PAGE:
Remember when Forbes (Cut out the Middle Man!) ran for President wanting to institute a flat tax? Well how about a little aikido – Yeah sure we’ll go for a flat tax, just throw in Capital Gains and all the other rich people income that isn’t taxed and a flat guaranteed income too. So Forbes (and Petersen and Rubin) won’t only be taxed just like everyone else at 30 to 45 percent but also get 500 or 800 or 2000 dollars a month just like everyone else.
Think how much of a difference a basic income would make for the Nickelville residents compared to the AIG, Goldman Sachs millionaires – all the Wall Street and other corporate welfare recipients. Tanaka Yasuo’s (Ja) scheme is to charge a flat income tax of 30% then pay every citizen 500 dollars a month. Shunji Ozawa in Syukan Kinyobi (Ja editor argument for html ja list, Ja pdf)has a scheme for a 45% income tax and 800 dollars a month. I should sit down and put his calculations into a table, but it looks like people with median incomes and below end up with more money – the Basic Income more than makes up for the 45% income tax.
I imagine the problem is that, with a Basic Income, the Milton Friedman-philiacs/Wall Street/Forbes People will then say now that everyone has money there is no need for public services. Everyone has to buy bottled water and sewage treatment on the free market, and here comes cholera. I should probably take time off writing these blogs and work through the three Japanese books I now have on the subject, ‘might find some answers to these questions. But if the policy was instituted with arguments for solidarity and caring we all might live a bit longer.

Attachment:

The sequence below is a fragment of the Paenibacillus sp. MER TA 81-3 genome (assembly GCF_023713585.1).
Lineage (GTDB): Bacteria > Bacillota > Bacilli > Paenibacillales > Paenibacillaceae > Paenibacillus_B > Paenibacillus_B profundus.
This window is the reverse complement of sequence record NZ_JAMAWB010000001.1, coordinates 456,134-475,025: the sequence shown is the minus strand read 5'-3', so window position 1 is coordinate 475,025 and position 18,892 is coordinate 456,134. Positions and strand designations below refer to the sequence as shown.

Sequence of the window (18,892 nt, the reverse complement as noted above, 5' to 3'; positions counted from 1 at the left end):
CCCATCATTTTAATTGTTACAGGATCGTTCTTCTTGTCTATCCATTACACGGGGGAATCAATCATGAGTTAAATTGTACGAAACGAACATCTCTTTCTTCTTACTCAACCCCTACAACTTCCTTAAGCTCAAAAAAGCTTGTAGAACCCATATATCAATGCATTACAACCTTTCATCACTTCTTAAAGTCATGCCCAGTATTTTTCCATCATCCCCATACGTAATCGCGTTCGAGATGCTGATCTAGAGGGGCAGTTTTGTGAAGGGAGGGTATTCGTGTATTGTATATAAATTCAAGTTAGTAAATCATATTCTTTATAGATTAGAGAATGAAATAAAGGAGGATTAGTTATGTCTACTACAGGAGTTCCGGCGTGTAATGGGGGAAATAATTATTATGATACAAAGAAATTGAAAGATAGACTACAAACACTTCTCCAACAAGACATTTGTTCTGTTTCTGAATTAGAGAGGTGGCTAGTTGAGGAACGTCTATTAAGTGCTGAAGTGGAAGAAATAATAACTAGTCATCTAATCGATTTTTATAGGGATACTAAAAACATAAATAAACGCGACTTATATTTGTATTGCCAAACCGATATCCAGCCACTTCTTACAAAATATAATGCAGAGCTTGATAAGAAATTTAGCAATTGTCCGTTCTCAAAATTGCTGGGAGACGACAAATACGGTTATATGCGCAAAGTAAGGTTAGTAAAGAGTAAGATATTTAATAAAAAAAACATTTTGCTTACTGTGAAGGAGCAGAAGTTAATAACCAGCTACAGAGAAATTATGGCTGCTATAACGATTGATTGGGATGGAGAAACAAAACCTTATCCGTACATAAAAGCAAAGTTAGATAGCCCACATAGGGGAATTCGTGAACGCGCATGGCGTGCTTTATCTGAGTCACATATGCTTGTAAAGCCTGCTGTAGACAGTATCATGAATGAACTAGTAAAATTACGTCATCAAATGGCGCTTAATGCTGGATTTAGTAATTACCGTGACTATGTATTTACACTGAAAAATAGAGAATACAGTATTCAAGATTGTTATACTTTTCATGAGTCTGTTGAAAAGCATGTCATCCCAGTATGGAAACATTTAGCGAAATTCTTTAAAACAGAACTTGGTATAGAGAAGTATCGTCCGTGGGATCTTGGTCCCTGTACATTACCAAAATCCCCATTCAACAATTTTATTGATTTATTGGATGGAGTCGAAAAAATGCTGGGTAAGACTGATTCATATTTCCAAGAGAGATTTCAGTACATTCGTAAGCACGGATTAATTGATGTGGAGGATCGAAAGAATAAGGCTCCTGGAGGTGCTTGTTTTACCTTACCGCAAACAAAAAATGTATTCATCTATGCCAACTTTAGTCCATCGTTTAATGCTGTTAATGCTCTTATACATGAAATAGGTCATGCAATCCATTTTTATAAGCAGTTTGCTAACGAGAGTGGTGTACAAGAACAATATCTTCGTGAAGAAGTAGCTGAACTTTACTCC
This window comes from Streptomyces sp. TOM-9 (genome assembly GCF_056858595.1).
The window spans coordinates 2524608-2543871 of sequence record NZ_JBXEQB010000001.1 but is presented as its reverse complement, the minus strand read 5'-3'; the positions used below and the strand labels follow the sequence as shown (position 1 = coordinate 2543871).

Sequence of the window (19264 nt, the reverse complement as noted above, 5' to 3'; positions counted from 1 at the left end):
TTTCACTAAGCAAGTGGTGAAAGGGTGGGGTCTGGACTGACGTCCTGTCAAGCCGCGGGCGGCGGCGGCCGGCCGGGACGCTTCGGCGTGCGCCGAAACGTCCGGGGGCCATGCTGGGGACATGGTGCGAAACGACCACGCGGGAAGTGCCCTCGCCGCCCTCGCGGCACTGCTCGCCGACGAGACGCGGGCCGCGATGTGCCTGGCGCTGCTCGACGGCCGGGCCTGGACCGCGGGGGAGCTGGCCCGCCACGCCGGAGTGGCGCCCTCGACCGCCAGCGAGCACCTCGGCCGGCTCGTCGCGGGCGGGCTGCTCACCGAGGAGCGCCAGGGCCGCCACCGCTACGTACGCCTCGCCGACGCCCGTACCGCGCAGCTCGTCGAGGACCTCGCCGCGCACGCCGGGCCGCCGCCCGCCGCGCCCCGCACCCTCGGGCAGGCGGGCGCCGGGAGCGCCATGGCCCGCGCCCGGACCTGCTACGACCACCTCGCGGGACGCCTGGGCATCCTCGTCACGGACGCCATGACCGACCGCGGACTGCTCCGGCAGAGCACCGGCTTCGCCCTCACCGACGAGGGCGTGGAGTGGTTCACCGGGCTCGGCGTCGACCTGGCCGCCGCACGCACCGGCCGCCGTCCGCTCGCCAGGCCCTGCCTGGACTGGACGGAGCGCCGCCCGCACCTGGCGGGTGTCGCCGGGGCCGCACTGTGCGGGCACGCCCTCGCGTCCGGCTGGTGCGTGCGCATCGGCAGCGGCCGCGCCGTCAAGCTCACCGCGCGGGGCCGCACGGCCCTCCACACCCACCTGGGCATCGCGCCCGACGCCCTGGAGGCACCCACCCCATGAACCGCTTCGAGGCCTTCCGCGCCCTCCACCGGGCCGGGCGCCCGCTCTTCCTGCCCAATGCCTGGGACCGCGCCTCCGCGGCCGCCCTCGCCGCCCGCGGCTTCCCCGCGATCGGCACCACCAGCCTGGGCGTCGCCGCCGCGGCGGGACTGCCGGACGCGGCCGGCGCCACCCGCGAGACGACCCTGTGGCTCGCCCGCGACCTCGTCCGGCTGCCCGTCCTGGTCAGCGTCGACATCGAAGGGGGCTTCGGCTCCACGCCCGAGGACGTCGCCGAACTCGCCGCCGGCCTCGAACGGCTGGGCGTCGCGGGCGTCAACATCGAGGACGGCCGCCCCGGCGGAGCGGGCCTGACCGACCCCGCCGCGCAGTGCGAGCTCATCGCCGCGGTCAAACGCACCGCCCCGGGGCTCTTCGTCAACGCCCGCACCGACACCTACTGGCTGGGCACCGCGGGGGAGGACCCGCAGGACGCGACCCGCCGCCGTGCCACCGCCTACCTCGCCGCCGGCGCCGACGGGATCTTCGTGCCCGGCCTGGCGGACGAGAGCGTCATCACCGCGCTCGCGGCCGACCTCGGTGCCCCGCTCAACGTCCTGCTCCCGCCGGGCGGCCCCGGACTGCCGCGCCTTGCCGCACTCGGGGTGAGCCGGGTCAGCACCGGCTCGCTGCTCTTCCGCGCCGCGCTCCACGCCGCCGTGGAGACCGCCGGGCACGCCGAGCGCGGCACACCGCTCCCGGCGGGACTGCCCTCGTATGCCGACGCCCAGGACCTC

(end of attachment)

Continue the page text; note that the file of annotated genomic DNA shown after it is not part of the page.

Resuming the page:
The Basic Income proposal also seems to take Welfare out of technocrat’s control. No more technical designs for overlapping safetey nets to keep people from hitting rock bottom. Toru Yamamori’s arguments in Beginning Basic Income (Ja blurb/pic, Ja Blog Review ) make this point. Only 20% of people in Japan that should be getting welfare actually recieve it. Having the worst capture rate among industrialized countries, rather than being an embarrassment is being used as an excuse to cut welfare budgets. He also engages in a thought experiment about a virtual world where only means tested welfare recipients can attend public school to show that insituting a basic income is more politically feasable than increasing weflare budgets. I didn’t expect to see anyone try to argue that a Basic Income is politically possible. I’m not alone here as David Swanson’s book review attests, but overcoming a media blackout of the idea might change expectations, just as with single payer health care.